Date of Completion


Embargo Period


Major Advisor

Xue-Jun Li

Associate Advisor

Elisa Barbarese

Associate Advisor

Stormy Chamberlain

Associate Advisor

Elizabeth Eipper

Associate Advisor

Richard Mains

Field of Study

Biomedical Science


Doctor of Philosophy

Open Access

Open Access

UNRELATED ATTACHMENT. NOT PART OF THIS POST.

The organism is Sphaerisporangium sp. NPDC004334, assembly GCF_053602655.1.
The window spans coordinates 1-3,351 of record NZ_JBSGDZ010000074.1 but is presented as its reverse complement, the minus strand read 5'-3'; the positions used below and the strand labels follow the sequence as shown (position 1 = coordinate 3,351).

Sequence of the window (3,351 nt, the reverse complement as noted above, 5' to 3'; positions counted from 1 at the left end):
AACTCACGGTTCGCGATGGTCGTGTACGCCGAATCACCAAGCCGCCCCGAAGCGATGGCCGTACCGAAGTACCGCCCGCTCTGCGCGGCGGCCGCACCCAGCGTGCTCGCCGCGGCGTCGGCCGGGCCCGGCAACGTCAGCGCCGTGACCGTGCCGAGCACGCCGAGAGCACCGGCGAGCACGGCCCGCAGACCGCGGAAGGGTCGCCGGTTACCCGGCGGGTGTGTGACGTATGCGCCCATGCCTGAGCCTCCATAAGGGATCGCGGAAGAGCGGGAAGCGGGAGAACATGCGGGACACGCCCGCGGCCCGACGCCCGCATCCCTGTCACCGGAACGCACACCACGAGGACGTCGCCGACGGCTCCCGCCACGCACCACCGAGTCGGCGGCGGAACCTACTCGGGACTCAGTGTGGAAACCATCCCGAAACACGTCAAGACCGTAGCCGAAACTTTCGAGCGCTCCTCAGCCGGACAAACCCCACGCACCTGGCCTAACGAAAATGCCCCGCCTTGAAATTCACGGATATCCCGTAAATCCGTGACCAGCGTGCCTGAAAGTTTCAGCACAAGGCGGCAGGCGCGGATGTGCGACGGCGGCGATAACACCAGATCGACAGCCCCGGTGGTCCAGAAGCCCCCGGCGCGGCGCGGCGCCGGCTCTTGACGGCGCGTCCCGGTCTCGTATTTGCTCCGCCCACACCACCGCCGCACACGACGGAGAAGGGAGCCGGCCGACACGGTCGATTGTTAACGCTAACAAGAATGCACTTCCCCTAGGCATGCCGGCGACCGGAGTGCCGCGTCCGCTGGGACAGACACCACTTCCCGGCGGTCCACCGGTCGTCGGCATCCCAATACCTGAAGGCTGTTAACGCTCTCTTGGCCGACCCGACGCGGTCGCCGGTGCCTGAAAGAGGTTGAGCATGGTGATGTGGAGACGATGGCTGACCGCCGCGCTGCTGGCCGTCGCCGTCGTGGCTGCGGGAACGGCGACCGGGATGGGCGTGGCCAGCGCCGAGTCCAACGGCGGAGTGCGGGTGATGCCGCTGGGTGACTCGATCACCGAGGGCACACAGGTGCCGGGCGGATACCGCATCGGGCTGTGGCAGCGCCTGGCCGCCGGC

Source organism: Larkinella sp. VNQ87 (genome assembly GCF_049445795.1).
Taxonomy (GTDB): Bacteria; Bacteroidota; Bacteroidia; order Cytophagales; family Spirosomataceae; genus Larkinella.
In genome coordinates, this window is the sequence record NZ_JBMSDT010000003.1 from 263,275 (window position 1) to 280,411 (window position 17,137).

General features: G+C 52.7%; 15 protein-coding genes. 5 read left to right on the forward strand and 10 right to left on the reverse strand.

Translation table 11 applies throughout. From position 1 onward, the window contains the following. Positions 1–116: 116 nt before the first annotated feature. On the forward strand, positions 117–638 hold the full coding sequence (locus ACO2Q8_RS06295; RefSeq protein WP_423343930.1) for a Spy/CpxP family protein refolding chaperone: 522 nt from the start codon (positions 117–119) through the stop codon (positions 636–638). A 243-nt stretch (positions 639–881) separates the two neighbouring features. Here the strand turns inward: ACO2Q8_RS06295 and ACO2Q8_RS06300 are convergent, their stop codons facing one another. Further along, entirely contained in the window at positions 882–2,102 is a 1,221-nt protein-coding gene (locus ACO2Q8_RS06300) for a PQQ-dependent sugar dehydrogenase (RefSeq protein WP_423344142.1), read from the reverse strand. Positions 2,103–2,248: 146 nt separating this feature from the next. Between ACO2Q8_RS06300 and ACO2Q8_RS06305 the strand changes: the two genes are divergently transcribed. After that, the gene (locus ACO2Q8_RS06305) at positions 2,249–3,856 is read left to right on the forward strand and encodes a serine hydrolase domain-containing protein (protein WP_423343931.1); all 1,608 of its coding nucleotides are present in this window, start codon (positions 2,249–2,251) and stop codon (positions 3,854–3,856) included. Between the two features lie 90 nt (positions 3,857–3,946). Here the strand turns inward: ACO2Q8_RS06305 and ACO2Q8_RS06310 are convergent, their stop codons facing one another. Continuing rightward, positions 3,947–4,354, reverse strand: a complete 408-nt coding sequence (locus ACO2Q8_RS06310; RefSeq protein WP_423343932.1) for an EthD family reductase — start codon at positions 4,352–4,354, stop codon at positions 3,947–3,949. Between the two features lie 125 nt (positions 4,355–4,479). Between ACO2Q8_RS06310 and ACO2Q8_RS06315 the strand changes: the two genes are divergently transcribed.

Hereditary spastic paraplegias (HSP) comprise a large, heterogeneous group of genetic neurodegenerative disorders. The unifying symptom present among HSP patients is lower limb spasticity, which is caused by the degeneration of cortical spinal motor neuron (CSMN) axons. Research on various HSP subtypes has identified a number of common cellular pathways that are weak points for long projection neurons, particularly CSMNs. The focus of this work has been to generate novel cellular models of several HSP subtypes using human pluripotent stem cells (hPSCs). Stem cell models were chosen because of their ability to use cells that have the same genetic background as patients generate affected neuronal subtypes. The most common HSP subtype SPG4, which is caused by dominant mutations in the SPAST gene affecting the microtubule-severing enzyme spastin, was first analyzed. This revealed that SPG4-derived telencephalic glutamatergic neurons possess a number of abnormalities, including axonal swellings, reduced fast axonal transport, and increased microtubule stabilization. Treatment with the microtubule targeting drug vinblastine rescued the axonal swelling phenotype in neurons with reduced spastin. Next SPG3A was analyzed using patient-specific iPSC-derived telencephalic neurons. SPG3A cells with a novel P342S mutation in atlastin-1 had reduced endoplasmic reticulum (ER) complexity, and neurons had reduced neurite outgrowth and fast axonal transport. Similar to SPG4, vinblastine was able to rescue the neurite outgrowth phenotype in SPG3A neurons. Lastly, two rare, autosomal recessive forms of HSP, SPG15 and SPG48, which lack spastizin and AP5Z1 expression respectively, were examined. Telencephalic glutamatergic and midbrain dopaminergic neurons showed a number of defects, including reduced neurite outgrowth, increased apoptosis, abnormal mitochondrial morphology and membrane potential. Inhibition of mitochondrial fission with the small molecule mdivi-1 rescued mitochondrial and neurite outgrowth defects, offering a potential therapeutic avenue in the future. All of these studies emphasize the utility of hPSC-derived neurons to study human monogenic disorders and for testing therapeutic compounds. In the future, these models will allow further investigation of the mechanisms that cause the degeneration of a subset of neurons, which will be valuable not just for HSP, but for other neurodegenerative disorders.